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NCJ Number: 227920 Find in a Library
Title: Psychopathy, Homicide, and the Courts: Working the System
Journal: Criminal Justice and Behavior  Volume:36  Issue:8  Dated:August 2009  Pages:761-777
Author(s): Helina Hakkanen-Nyholm; Robert D. Hare
Date Published: August 2009
Page Count: 17
Sponsoring Agency: Academy of Finland
00501 Helsinki, Finland
Grant Number: 75697;211176
Publisher: http://www.sagepub.com 
Type: Research (Applied/Empirical)
Format: Article
Language: English
Country: United States of America
Annotation: This study investigated the effects of psychopathy on homicidal post offense behavior, denying the charges at court, appealing the lower court conviction to a higher court, and final sentencing.
Abstract: The results, indicate that psychopathy was associated with an increased tendency for offenders to leave the scene of a homicide, deny responsibility for the crime, receive a reduced sentence, and successfully appeal sentences to a higher court. Given the risk that psychopathic offenders pose for serious crime and violence and their potential to manipulate the criminal justice system, there was cause for concern. It was recommended that a better understanding of psychopathy and an appreciation of its role in the criminal justice system would help facilitate the evaluations of offenders and forensic patients that decisionmakers conduct. This study investigated several ways in which psychopathy was associated with variables that were presumably influenced by impression management, namely, behaviors, events, and decisions. The variables include post offense behavior, the offender's self-reported reason for the crime, the outcome of appeals of a lower-level court's decision, and the final sentencing decision. The study also examined the association between several individual traits of psychopathy and the denial of charges and the sentencing decision. The study consisted of a sample of 546 offenders prosecuted for homicide and convicted in Finland during the period of 1995-2004. Tables, note, and references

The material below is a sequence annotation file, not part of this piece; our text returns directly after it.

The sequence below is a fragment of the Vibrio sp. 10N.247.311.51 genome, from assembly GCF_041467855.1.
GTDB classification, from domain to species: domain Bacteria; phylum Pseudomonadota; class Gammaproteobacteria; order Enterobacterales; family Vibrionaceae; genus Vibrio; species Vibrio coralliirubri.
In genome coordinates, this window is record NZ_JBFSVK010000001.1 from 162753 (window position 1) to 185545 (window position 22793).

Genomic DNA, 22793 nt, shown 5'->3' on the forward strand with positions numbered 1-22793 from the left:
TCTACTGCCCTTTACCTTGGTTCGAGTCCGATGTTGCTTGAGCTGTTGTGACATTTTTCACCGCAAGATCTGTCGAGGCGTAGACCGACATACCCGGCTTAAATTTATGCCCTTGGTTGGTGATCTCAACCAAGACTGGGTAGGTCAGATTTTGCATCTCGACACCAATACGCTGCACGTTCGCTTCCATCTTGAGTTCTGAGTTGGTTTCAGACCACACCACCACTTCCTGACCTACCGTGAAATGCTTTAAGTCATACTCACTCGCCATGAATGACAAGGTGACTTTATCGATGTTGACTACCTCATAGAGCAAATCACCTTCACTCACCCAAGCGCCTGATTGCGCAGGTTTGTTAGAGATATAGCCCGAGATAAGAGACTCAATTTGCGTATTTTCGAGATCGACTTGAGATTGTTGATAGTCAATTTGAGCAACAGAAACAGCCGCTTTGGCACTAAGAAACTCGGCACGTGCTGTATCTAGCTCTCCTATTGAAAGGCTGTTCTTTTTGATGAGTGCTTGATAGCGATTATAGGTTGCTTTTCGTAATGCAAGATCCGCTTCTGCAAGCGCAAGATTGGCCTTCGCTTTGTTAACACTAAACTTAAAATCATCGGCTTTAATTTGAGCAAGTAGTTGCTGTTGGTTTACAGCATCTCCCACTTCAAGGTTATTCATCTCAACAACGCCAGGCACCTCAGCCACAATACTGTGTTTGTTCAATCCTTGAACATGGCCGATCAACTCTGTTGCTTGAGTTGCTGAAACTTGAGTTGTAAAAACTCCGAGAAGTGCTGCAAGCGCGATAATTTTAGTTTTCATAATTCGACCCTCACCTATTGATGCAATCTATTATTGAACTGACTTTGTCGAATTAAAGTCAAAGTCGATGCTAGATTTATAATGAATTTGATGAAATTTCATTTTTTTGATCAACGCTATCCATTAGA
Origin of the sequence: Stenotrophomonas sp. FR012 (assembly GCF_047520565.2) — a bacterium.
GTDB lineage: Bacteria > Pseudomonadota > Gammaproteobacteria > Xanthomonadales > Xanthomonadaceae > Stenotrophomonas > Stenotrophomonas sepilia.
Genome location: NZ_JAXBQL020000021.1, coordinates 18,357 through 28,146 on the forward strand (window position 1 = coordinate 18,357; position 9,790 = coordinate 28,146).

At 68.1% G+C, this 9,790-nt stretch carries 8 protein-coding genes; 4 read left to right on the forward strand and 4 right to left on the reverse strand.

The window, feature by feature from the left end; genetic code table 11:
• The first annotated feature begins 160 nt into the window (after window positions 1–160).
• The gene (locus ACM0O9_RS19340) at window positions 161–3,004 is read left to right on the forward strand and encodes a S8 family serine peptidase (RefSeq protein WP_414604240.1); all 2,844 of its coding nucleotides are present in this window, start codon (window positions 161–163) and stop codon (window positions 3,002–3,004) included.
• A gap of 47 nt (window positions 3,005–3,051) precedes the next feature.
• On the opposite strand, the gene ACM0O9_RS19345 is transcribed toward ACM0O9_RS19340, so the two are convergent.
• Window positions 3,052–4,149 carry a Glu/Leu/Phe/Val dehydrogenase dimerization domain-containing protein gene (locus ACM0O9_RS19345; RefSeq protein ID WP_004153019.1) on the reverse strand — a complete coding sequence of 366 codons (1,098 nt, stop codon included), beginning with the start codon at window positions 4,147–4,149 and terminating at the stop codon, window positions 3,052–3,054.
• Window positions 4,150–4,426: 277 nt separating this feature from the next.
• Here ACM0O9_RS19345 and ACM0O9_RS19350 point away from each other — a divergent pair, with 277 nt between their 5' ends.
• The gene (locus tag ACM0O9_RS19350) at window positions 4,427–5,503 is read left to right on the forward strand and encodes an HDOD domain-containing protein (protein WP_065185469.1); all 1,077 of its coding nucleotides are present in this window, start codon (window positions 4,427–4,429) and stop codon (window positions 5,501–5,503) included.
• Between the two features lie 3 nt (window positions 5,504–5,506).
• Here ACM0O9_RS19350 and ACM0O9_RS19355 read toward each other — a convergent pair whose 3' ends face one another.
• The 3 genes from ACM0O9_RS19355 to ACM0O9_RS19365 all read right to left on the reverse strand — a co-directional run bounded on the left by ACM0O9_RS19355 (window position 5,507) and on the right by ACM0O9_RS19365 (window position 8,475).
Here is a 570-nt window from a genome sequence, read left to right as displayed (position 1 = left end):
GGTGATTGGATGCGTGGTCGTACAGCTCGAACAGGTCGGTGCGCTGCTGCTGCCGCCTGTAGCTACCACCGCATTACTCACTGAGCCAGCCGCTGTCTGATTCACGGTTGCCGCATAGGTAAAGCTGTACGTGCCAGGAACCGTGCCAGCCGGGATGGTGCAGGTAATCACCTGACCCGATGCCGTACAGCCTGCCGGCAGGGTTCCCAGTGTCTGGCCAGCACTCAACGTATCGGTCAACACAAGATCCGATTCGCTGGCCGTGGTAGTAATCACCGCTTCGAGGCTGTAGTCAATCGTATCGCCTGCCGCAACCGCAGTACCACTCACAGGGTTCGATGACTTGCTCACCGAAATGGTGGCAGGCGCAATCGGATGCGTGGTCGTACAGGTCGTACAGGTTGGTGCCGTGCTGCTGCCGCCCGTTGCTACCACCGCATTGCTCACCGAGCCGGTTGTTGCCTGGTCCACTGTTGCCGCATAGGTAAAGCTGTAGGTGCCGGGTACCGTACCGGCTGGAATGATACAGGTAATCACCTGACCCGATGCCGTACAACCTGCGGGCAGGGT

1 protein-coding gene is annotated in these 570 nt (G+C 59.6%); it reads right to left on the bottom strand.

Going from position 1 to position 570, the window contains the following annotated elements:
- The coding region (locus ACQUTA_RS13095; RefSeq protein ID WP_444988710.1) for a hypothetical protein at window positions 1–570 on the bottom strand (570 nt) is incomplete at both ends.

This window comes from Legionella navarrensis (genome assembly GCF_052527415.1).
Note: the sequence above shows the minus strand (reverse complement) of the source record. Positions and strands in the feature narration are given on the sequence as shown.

Main Term(s): Forensic psychology
Index Term(s): Finland; Homicide; Murderers; Psychological evaluation; Psychological research; Psychology; Psychopaths; Violent offenders
To cite this abstract, use the following link:
http://www.ncjrs.gov/App/publications/abstract.aspx?ID=249931

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